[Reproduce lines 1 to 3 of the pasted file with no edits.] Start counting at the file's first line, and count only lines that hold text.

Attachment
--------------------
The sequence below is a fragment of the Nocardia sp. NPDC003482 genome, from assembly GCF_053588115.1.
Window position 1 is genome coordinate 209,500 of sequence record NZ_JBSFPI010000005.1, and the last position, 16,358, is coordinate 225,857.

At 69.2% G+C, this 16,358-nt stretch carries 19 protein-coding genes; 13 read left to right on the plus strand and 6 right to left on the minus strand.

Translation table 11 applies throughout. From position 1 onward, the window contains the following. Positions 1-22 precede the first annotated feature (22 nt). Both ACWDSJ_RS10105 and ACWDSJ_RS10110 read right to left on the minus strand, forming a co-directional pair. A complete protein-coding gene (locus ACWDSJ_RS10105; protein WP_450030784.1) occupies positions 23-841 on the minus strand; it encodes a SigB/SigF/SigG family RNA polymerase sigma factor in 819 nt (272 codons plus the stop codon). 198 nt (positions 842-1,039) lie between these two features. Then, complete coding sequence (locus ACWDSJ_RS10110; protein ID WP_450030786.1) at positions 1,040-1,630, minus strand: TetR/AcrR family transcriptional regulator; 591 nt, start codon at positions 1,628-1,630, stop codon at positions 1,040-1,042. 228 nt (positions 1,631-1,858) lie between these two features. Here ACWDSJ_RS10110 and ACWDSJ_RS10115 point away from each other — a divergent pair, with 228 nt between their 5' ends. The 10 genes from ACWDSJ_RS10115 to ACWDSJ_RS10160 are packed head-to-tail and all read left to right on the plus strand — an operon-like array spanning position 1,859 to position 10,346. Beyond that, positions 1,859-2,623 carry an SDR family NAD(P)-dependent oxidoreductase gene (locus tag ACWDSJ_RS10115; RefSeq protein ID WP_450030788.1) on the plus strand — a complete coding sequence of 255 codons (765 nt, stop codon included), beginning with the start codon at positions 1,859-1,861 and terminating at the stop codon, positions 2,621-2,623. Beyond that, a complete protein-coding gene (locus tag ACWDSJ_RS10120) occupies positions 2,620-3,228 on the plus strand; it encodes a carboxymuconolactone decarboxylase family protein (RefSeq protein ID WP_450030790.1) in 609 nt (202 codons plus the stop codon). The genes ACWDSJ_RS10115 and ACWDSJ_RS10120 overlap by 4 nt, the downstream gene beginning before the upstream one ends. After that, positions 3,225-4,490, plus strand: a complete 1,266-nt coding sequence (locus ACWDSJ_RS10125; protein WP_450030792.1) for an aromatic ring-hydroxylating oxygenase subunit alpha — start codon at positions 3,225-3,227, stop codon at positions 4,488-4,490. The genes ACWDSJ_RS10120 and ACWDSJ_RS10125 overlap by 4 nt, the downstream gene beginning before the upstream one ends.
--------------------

The sequence below is a fragment of the Nocardia sp. NPDC003482 genome, from assembly GCF_053588115.1.
Window position 1 is genome coordinate 209,500 of sequence record NZ_JBSFPI010000005.1, and the last position, 16,358, is coordinate 225,857.

At 69.2% G+C, this 16,358-nt stretch carries 19 protein-coding genes; 13 read left to right on the plus strand and 6 right to left on the minus strand.